By JOHN O’DELL
Lithium battery developer Boston Power is shifting its focus — and some of its manpower — to China after a Chinese-led investment group acquired a huge stake in the six-year-old startup. This week Beijing-based GSR Ventures and the People’s Republic of China announced a $125 million investment in the Massachusetts-based company, a deal that was coupled with several key resignations. Responsibility for R&D, customer support, intellectual property development, and sales and business development will remain U.S.-based, but top executives responsible for several of those functions resigned in advance of the public announcement. Stepping down were Boston Power’s relatively new chief executive Keith Schmid, chief financial officer Steve Byram and marketing vice president Sally Bament.
The investment involved a mix of cash and incentives backed by China’s central government and proffered to help Boston Power build a second manufacturing plant there. The new plant, slated to open at the end of 2012, would boost the company’s annual production to a total of 400 megawatt-hours of batteries. That’s about a third of what company founder and executive chairman Christina Lampe-Onnerud has said Boston Power needs to be a significant player in the advanced battery segment now dominated by companies such as South Korean giant LG Chem (the Chevrolet Volt’s battery), France’s SAFT and U.S.-based Johnson Controls. With the new investment, Boston Power has raised about $325 million in capital since it was founded in 2005.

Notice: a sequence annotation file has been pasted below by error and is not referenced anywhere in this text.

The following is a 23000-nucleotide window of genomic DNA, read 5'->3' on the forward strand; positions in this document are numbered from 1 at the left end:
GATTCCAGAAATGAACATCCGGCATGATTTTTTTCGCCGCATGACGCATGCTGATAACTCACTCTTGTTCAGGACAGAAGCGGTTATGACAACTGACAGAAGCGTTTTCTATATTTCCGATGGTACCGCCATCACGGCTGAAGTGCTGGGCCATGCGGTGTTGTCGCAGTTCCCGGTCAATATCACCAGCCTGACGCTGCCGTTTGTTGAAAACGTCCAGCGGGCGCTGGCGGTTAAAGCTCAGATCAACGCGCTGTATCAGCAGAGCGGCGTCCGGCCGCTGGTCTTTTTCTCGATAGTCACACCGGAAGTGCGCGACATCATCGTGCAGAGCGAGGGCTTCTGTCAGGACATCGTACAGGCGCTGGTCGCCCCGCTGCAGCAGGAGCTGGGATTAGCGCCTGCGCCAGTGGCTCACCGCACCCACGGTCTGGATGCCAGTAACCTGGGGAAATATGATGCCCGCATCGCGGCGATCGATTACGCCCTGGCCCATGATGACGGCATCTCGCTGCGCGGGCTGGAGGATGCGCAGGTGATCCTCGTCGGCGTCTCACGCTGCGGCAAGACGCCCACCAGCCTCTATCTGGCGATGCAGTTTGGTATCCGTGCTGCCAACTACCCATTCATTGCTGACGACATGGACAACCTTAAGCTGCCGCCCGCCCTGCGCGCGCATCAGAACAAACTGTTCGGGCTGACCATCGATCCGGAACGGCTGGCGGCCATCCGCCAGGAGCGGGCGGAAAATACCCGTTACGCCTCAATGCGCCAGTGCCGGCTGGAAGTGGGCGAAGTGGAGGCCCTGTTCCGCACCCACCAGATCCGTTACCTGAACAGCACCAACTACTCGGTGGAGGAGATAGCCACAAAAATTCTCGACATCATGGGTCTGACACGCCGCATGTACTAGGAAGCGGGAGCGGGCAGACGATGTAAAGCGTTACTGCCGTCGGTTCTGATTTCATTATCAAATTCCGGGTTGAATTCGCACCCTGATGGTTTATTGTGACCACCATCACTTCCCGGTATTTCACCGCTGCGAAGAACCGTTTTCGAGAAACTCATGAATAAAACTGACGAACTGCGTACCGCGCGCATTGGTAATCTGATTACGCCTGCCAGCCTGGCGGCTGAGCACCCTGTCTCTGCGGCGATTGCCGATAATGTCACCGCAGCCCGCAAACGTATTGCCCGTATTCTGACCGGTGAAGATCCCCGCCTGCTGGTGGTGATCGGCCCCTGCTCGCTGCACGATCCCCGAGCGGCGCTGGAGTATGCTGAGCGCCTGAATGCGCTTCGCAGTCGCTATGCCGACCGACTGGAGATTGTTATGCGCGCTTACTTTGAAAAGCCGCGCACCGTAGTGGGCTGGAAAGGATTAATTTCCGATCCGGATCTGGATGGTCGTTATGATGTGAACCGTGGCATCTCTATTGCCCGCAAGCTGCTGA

The company had applied for $100 million in federal funding in 2009 to help it build a new factory in Massachusetts, but its application was rejected and it then turned its attention to the Asian market. Boston Power officials could not be reached for comment, but in a statement issued earlier this week said that the new Chinese investment and incentive package would be used “predominantly to scale manufacturing, research and development, and business development activities in China.” As part of the new focus on China, Boston Power said it intends to shift “a number of positions and responsibilities” to China from its headquarters in Westborough, Mass.
A Boston-area newspaper reported that 30 of 80 jobs in the company’s headquarters would be eliminated. Boston Power has not announced replacements for the three departed U.S. executives. Schmid, formerly head of Virginia-based Distributer Power, joined the company as CEO in February when Lampe-Onnerud left that post to become executive chairman. Under the new deal, Lampe-Onnerude will serve as the company’s “international chairman” while GSR Ventures’ managing director Sonny Wu, a former Chinese telecom and semiconductor industry executive, has assumed the post of chairman of the board of directors, typically a more hands-on position.
EV Industry Beckons
While Boston Power began as a laptop battery developer, the company has recently moved into the hybrid and electric arena and is developing an EV battery research and engineering center in China. Wu said in a statement that he sees “rapidly expanding demand for Boston Power’s batteries (in China), as highlighted by the government’s unprecedented support for electric vehicles.” Onnerud started Boston Power with the aim of improving on an already-existing battery chemistry rather than developing an entirely new formulation. The Swedish-born international chairman was educated as a chemist and formerly was an Arthur D. Little battery industry consultant and headed global battery development for Massachusetts-based technology commercialization company Tiax.
Boston Power says its improved lithium-cobalt (Li-Co) batteries have three times the life of batteries using the same basic chemistry. Initially designed for laptop computers, the Li-Co chemistry eliminates the thermal build up that can diminish battery performance and, in rare instances, cause battery fires – a situation that resulted in the 2010 recall of more than 500,000 Sony laptops. Lithium-ion battery packs developed for automotive use are subject to considerable thermal stress, and safety and reliability have become key marketing tools for battery makers.